featured image
"Prayer journaling" by Sarah Damm (CatholicMom.com) Image credit: By Kelly Sikkema (2020), Unsplash.com, CC0/PD[/caption] This fall and winter, I participated in a 16-week prayer practicum. Led by a spiritual director, this experience led me and other women through lectio divina and Ignatian spiritual prayer practices. Each week, we prayed within a theme, such as “God provides for me.” We asked for specific graces, such as a “deeper trust in the Father’s care for me.” And we did this through Scripture reading and meditation. We kept a daily prayer practice, and at the end of each prayer period, we journaled about our experience.

Why journaling?

During my prayer practicum, we journaled, because it solidified our experience. Each week, we reviewed our journal to see themes and patterns in our prayer. At the end of the practicum, we looked back over all 16 weeks of prayer. And I have to say, without my journaling, there is no way I would have remembered all that God spoke to me during this special prayer experience.

Journaling: an ongoing conversation with God

For me, journaling has become an ongoing conversation with God. It is how I vocalize what I am personally going through, and it is how I invite God into my reality. While prayer journaling, I can sense when it is me speaking, and when it is God. My journaling almost always follows time spent in God’s Word, for Scripture is God’s love letter to each one of us.

Where to begin?

If you have never journaled before, but it sounds intriguing, let me share a few tips to help you begin. 1) Since journaling usually follows time spent reading Scripture, it is important to have a Bible close at hand. 2) Your journal (nor your pen) does not have to be fancy or pretty. Anything will do! I personally like journals that lie flat, like these from Blessed Is She or this one from Be A Heart. They are slim and easy to transport. Plus, they make writing easier. 3) You do not have to be a writer to be a journaler! Your journal can take shape in a multitude of ways. Perhaps it ends up being filled with bulleted lists. Or hand-lettered Scripture verses that touch your heart. You may write paragraphs or simply jot a few sentences. 4) The key is consistency. Writing a little everyday or every few days will give you greater insights into your own heart and how God is speaking to it. 5) Start with a guided journal that include instructions and prompts.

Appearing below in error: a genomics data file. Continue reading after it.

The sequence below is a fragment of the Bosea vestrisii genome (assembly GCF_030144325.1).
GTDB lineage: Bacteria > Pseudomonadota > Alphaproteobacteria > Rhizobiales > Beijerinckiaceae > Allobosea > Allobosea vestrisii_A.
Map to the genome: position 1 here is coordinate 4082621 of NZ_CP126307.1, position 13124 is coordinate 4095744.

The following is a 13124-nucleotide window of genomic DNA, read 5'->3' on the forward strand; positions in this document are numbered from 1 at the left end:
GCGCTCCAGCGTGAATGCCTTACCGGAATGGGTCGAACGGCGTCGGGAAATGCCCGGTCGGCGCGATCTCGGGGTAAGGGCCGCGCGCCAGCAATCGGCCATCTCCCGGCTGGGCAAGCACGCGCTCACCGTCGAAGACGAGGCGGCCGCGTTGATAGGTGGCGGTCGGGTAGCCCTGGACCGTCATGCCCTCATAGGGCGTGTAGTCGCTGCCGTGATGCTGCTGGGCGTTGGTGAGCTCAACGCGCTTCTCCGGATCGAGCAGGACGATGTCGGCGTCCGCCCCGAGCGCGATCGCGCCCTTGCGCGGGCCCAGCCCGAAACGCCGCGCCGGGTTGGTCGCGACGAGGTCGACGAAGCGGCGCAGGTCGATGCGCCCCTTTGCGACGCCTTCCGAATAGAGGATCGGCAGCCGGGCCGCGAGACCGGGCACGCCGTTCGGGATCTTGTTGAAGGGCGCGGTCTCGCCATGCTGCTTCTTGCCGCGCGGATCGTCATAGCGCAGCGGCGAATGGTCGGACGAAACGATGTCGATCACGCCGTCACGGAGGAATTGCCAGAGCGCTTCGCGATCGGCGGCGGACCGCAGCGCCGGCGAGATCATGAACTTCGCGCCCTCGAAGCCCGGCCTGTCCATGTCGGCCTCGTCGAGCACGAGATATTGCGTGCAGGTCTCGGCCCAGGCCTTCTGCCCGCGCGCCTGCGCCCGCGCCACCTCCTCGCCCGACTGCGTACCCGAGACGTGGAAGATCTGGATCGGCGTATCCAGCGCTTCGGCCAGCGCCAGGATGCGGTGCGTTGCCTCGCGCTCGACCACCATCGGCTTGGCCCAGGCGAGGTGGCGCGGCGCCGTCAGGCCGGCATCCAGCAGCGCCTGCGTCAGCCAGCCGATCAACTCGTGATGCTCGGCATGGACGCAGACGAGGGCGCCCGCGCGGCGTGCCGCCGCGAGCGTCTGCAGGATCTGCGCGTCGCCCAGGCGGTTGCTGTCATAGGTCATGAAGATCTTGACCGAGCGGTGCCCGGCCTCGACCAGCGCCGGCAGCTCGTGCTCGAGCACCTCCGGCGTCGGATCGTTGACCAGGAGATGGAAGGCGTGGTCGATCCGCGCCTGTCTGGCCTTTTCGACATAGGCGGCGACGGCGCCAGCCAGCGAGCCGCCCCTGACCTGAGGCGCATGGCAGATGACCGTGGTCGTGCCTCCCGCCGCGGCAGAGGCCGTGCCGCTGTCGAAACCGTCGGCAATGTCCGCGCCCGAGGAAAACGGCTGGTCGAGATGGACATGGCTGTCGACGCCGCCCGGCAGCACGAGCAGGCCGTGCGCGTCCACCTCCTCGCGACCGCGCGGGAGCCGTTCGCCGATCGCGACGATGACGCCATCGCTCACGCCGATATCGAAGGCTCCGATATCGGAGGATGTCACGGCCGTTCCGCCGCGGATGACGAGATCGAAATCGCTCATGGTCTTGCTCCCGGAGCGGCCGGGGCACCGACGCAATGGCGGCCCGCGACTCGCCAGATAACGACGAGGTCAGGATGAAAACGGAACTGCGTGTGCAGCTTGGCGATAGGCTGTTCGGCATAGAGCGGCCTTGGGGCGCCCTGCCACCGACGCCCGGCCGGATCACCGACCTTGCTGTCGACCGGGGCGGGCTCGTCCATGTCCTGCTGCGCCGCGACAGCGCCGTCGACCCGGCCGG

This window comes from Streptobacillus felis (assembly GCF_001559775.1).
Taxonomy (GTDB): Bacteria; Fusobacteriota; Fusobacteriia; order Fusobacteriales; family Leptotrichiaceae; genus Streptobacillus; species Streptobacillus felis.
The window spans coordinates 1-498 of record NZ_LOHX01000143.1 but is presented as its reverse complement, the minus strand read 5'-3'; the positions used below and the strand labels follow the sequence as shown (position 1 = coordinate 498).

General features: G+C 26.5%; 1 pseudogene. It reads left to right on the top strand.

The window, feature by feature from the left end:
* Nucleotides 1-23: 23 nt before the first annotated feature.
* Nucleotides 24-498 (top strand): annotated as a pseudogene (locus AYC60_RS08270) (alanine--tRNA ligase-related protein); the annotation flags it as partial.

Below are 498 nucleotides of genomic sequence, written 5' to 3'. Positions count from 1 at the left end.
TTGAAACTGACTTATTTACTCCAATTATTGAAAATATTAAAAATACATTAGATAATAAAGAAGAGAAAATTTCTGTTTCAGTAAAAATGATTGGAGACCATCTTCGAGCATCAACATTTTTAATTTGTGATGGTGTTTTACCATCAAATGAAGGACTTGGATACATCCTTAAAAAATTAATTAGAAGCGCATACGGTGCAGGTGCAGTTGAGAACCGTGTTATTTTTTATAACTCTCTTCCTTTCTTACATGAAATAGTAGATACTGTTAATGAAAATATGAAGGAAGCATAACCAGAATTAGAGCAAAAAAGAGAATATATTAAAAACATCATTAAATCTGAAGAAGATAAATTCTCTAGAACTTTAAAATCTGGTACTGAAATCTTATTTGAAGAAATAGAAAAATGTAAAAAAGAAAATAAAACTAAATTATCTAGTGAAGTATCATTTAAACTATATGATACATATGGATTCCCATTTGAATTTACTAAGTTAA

• Take Up and Read is a ministry that invites women to read, ponder, and respond to God’s Word. They offer several guided journals, including one for Lent, from which to choose. Each journal includes lectio divina, simple prompts for recording our response to God’s personal and unique message to us, as well as our own thoughts, feelings, hopes, and struggles. These journals also teach us about the importance of resting in the Word of God.
  • Blessed Is She publishes a guided journal each Lent and Advent. Typically, they offer lectio divina, personal essays, and journal prompts that accompany us into these special liturgical seasons.
  • Every Sacred Sunday offers a yearlong Mass journal. It includes full Mass readings for every Sunday and Holy Days of Obligation. It also incorporates beautiful liturgical artwork. Following each Mass are guided journaling templates, and there is space to reflect more deeply during each liturgical season.
6) Follow these steps to begin a prayer routine of lectio divina and journaling.
  • Spend 5-10 minutes settling down. Notice your cares and concerns. Jot down a few feeling words.
  • As you settle into prayer, invite God to approach you. Notice His presence, and enter into it.
  • Read a Scripture passage, such as the daily Psalm or Gospel. Or another one you have chosen.
  • Read it slowly several times.
  • Highlight words and phrases that stand out to you. This is usually God’s personal message for you, so pay close attention.
  • Notice what rises in your heart: thoughts, emotions, memories, hopes, fears, or dreams. Offer them to God.
  • Listen for His response, through Scripture or a stirring in your heart.
  • At the conclusion of your prayer time, journal your experience. This could be a few words, a few sentences, or several paragraphs. For me, this usually looks like a conversation with God, or a letter to God, where I share my heart and record how He responds to me.

A note of encouragement

Journaling is not mandatory for a fruitful prayer life. Nor is there a right or wrong way to do it. But it can be a helpful tool! Jotting down even a few words or phrases can help you see patterns in your prayer, and it can also help you discover how God speaks personally and uniquely to you. Do you incorporate journaling into your prayer routine? How has it helped you grow closer to God?
Copyright 2020 Sarah Damm